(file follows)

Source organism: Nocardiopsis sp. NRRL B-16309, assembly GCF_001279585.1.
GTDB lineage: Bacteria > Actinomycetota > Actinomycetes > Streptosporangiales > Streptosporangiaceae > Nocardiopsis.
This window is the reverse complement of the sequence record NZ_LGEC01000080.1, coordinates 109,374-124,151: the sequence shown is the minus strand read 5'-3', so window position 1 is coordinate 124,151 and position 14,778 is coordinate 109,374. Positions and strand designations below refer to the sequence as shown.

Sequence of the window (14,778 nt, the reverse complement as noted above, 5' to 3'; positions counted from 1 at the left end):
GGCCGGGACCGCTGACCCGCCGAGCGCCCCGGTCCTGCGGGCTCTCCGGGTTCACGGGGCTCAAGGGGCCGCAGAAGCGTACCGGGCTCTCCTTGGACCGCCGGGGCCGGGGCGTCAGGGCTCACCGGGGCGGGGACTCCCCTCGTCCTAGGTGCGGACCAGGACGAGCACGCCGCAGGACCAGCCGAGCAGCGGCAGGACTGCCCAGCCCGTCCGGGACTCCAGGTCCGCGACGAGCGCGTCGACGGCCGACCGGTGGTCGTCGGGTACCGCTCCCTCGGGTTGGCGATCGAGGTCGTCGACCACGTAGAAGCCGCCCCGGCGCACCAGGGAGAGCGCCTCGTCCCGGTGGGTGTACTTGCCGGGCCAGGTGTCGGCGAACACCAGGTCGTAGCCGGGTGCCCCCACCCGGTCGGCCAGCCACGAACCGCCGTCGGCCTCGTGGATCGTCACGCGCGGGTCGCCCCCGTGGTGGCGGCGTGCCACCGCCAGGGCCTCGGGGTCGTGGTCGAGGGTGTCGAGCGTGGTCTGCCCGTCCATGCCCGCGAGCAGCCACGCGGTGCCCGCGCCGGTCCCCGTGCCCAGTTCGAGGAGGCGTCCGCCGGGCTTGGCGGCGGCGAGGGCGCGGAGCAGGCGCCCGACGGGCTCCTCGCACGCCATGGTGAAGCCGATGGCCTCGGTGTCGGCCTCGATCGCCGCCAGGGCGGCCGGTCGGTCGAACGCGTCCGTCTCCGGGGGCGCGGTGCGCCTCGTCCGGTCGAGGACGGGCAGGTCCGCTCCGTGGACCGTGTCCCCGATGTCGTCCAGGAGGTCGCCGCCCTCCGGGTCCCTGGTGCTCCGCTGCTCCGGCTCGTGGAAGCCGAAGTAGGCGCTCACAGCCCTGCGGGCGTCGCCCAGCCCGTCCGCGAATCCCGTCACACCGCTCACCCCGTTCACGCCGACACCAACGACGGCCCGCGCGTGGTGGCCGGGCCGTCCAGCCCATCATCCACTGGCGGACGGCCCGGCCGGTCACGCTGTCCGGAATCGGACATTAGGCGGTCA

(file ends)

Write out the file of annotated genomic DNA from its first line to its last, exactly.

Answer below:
Source organism: Nocardiopsis sp. NRRL B-16309, assembly GCF_001279585.1.
GTDB lineage: Bacteria > Actinomycetota > Actinomycetes > Streptosporangiales > Streptosporangiaceae > Nocardiopsis.
This window is the reverse complement of the sequence record NZ_LGEC01000080.1, coordinates 109,374-124,151: the sequence shown is the minus strand read 5'-3', so window position 1 is coordinate 124,151 and position 14,778 is coordinate 109,374. Positions and strand designations below refer to the sequence as shown.

Sequence of the window (14,778 nt, the reverse complement as noted above, 5' to 3'; positions counted from 1 at the left end):
GGCCGGGACCGCTGACCCGCCGAGCGCCCCGGTCCTGCGGGCTCTCCGGGTTCACGGGGCTCAAGGGGCCGCAGAAGCGTACCGGGCTCTCCTTGGACCGCCGGGGCCGGGGCGTCAGGGCTCACCGGGGCGGGGACTCCCCTCGTCCTAGGTGCGGACCAGGACGAGCACGCCGCAGGACCAGCCGAGCAGCGGCAGGACTGCCCAGCCCGTCCGGGACTCCAGGTCCGCGACGAGCGCGTCGACGGCCGACCGGTGGTCGTCGGGTACCGCTCCCTCGGGTTGGCGATCGAGGTCGTCGACCACGTAGAAGCCGCCCCGGCGCACCAGGGAGAGCGCCTCGTCCCGGTGGGTGTACTTGCCGGGCCAGGTGTCGGCGAACACCAGGTCGTAGCCGGGTGCCCCCACCCGGTCGGCCAGCCACGAACCGCCGTCGGCCTCGTGGATCGTCACGCGCGGGTCGCCCCCGTGGTGGCGGCGTGCCACCGCCAGGGCCTCGGGGTCGTGGTCGAGGGTGTCGAGCGTGGTCTGCCCGTCCATGCCCGCGAGCAGCCACGCGGTGCCCGCGCCGGTCCCCGTGCCCAGTTCGAGGAGGCGTCCGCCGGGCTTGGCGGCGGCGAGGGCGCGGAGCAGGCGCCCGACGGGCTCCTCGCACGCCATGGTGAAGCCGATGGCCTCGGTGTCGGCCTCGATCGCCGCCAGGGCGGCCGGTCGGTCGAACGCGTCCGTCTCCGGGGGCGCGGTGCGCCTCGTCCGGTCGAGGACGGGCAGGTCCGCTCCGTGGACCGTGTCCCCGATGTCGTCCAGGAGGTCGCCGCCCTCCGGGTCCCTGGTGCTCCGCTGCTCCGGCTCGTGGAAGCCGAAGTAGGCGCTCACAGCCCTGCGGGCGTCGCCCAGCCCGTCCGCGAATCCCGTCACACCGCTCACCCCGTTCACGCCGACACCAACGACGGCCCGCGCGTGGTGGCCGGGCCGTCCAGCCCATCATCCACTGGCGGACGGCCCGGCCGGTCACGCTGTCCGGAATCGGACATTAGGCGGTCA